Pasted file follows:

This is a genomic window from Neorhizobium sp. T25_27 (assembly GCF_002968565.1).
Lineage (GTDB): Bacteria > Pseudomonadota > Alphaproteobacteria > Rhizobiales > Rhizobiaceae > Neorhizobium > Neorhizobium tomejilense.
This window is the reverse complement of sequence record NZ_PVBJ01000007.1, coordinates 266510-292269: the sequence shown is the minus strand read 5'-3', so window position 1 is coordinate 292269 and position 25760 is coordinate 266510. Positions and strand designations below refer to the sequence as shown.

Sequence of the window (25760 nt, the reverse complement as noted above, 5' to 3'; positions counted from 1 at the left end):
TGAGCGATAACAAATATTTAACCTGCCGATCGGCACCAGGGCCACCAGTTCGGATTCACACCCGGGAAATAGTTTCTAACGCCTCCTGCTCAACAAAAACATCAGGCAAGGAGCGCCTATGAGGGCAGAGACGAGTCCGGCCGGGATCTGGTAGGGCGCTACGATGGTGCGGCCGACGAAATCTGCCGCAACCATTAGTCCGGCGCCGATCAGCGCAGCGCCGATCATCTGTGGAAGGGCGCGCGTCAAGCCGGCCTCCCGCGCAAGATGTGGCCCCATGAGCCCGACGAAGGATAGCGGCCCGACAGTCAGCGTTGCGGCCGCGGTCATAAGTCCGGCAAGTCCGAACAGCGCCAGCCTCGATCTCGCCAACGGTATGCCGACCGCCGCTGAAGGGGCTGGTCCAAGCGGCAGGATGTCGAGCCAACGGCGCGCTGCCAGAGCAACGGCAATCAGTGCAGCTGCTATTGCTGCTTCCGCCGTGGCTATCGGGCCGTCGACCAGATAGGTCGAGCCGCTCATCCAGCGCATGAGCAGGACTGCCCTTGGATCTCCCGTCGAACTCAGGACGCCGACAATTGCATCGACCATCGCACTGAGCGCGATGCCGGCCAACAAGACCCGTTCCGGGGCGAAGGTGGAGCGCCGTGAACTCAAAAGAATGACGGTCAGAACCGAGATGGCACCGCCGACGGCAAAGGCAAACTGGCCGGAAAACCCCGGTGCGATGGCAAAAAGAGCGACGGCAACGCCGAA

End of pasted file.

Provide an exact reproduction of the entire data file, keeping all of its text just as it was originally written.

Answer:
This is a genomic window from Neorhizobium sp. T25_27 (assembly GCF_002968565.1).
Lineage (GTDB): Bacteria > Pseudomonadota > Alphaproteobacteria > Rhizobiales > Rhizobiaceae > Neorhizobium > Neorhizobium tomejilense.
This window is the reverse complement of sequence record NZ_PVBJ01000007.1, coordinates 266510-292269: the sequence shown is the minus strand read 5'-3', so window position 1 is coordinate 292269 and position 25760 is coordinate 266510. Positions and strand designations below refer to the sequence as shown.

Sequence of the window (25760 nt, the reverse complement as noted above, 5' to 3'; positions counted from 1 at the left end):
TGAGCGATAACAAATATTTAACCTGCCGATCGGCACCAGGGCCACCAGTTCGGATTCACACCCGGGAAATAGTTTCTAACGCCTCCTGCTCAACAAAAACATCAGGCAAGGAGCGCCTATGAGGGCAGAGACGAGTCCGGCCGGGATCTGGTAGGGCGCTACGATGGTGCGGCCGACGAAATCTGCCGCAACCATTAGTCCGGCGCCGATCAGCGCAGCGCCGATCATCTGTGGAAGGGCGCGCGTCAAGCCGGCCTCCCGCGCAAGATGTGGCCCCATGAGCCCGACGAAGGATAGCGGCCCGACAGTCAGCGTTGCGGCCGCGGTCATAAGTCCGGCAAGTCCGAACAGCGCCAGCCTCGATCTCGCCAACGGTATGCCGACCGCCGCTGAAGGGGCTGGTCCAAGCGGCAGGATGTCGAGCCAACGGCGCGCTGCCAGAGCAACGGCAATCAGTGCAGCTGCTATTGCTGCTTCCGCCGTGGCTATCGGGCCGTCGACCAGATAGGTCGAGCCGCTCATCCAGCGCATGAGCAGGACTGCCCTTGGATCTCCCGTCGAACTCAGGACGCCGACAATTGCATCGACCATCGCACTGAGCGCGATGCCGGCCAACAAGACCCGTTCCGGGGCGAAGGTGGAGCGCCGTGAACTCAAAAGAATGACGGTCAGAACCGAGATGGCACCGCCGACGGCAAAGGCAAACTGGCCGGAAAACCCCGGTGCGATGGCAAAAAGAGCGACGGCAACGCCGAA